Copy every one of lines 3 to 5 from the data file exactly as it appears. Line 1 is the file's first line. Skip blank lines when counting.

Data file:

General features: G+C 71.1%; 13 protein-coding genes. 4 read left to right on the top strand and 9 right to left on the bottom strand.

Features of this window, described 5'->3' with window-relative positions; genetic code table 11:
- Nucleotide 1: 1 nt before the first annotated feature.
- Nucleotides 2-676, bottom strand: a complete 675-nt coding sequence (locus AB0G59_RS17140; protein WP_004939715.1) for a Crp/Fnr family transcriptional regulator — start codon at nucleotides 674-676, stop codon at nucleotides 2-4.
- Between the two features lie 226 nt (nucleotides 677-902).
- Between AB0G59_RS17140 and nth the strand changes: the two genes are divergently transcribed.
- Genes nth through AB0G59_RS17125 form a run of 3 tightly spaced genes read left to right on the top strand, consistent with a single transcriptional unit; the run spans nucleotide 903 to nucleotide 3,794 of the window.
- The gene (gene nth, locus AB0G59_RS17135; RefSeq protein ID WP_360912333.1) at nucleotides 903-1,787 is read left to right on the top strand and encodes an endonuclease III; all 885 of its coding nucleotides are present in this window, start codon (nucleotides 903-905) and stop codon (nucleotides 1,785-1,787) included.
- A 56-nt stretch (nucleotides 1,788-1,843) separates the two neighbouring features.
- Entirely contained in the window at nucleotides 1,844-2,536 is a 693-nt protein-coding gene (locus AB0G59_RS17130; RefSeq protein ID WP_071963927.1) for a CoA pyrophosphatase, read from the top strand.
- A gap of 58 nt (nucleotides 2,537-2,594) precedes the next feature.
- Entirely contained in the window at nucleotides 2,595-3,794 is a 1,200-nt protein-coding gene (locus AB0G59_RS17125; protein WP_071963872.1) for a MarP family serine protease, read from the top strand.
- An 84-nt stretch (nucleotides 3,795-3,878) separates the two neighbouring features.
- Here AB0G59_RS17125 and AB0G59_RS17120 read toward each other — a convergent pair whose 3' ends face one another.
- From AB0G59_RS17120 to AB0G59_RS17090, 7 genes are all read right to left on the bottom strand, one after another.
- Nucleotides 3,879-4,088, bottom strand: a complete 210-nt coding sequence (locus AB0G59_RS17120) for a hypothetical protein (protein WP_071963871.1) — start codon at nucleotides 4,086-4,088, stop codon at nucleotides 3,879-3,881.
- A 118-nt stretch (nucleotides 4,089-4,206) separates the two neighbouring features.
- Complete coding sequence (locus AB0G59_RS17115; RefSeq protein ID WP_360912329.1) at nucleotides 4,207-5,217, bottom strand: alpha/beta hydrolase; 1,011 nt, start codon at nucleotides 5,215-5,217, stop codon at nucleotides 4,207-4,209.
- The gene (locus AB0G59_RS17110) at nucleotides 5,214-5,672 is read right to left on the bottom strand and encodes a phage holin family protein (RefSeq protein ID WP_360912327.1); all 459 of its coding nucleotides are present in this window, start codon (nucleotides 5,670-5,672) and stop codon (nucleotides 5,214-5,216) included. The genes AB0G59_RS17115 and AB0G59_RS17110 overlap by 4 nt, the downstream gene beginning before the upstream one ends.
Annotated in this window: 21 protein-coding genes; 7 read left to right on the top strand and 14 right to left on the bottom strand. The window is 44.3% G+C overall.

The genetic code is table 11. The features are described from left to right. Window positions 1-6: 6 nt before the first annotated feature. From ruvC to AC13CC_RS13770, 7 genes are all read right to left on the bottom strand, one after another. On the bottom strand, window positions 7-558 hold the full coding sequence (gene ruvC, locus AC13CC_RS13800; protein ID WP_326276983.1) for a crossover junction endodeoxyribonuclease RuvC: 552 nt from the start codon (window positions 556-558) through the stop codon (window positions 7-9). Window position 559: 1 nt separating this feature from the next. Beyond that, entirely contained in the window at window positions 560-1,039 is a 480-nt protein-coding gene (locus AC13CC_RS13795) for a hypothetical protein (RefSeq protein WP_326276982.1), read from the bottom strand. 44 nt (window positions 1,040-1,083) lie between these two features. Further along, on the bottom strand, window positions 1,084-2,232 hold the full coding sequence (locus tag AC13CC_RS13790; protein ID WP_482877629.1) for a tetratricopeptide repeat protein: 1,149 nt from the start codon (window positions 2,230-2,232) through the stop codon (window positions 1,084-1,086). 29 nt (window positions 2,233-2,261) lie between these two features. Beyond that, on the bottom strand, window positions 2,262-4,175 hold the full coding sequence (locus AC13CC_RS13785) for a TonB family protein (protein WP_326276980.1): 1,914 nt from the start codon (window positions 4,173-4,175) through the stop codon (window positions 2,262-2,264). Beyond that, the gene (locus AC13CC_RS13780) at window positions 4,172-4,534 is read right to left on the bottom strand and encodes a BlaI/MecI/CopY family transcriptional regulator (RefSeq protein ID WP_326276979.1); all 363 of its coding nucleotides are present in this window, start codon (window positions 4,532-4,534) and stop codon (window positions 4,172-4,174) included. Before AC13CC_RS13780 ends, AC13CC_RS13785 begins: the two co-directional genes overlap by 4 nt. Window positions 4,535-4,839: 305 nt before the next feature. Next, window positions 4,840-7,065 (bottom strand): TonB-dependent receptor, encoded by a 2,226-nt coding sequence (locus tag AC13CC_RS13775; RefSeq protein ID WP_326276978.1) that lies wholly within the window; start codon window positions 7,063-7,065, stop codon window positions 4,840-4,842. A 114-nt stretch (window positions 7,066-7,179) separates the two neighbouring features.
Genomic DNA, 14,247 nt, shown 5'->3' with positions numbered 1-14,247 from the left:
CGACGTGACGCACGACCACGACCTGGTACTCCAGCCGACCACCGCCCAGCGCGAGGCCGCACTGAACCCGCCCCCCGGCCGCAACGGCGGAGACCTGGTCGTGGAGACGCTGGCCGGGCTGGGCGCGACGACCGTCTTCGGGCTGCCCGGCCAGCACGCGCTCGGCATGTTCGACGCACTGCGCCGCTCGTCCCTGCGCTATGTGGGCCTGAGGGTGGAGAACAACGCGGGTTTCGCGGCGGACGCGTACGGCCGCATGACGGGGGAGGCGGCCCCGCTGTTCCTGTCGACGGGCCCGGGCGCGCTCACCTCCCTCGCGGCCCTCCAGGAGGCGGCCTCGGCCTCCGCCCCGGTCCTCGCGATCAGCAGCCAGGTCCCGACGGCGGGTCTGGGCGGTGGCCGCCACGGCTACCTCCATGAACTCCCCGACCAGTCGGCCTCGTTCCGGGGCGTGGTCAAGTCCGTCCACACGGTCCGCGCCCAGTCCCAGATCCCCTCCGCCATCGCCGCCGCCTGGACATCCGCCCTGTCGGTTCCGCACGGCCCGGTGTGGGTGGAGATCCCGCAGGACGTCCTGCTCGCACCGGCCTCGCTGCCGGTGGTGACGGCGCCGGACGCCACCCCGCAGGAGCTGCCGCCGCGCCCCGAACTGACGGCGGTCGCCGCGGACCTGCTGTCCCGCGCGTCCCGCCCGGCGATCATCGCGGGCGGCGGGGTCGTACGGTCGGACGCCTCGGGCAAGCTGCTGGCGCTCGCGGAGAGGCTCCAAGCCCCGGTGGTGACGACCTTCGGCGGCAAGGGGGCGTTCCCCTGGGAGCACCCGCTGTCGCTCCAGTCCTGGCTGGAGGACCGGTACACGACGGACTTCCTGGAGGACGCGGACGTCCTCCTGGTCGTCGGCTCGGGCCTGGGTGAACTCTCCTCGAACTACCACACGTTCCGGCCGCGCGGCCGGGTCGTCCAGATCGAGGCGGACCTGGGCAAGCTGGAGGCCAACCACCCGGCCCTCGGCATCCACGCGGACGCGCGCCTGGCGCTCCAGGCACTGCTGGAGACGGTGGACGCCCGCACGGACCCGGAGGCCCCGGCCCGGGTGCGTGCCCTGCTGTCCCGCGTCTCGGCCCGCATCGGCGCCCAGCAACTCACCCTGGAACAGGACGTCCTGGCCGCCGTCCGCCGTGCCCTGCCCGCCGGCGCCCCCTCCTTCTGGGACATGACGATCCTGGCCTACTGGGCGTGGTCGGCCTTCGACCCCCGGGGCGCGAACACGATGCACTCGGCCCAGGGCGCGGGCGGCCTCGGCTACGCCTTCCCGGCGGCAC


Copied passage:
- Nucleotide 1: 1 nt before the first annotated feature.
- Nucleotides 2-676, bottom strand: a complete 675-nt coding sequence (locus AB0G59_RS17140; protein WP_004939715.1) for a Crp/Fnr family transcriptional regulator — start codon at nucleotides 674-676, stop codon at nucleotides 2-4.
- Between the two features lie 226 nt (nucleotides 677-902).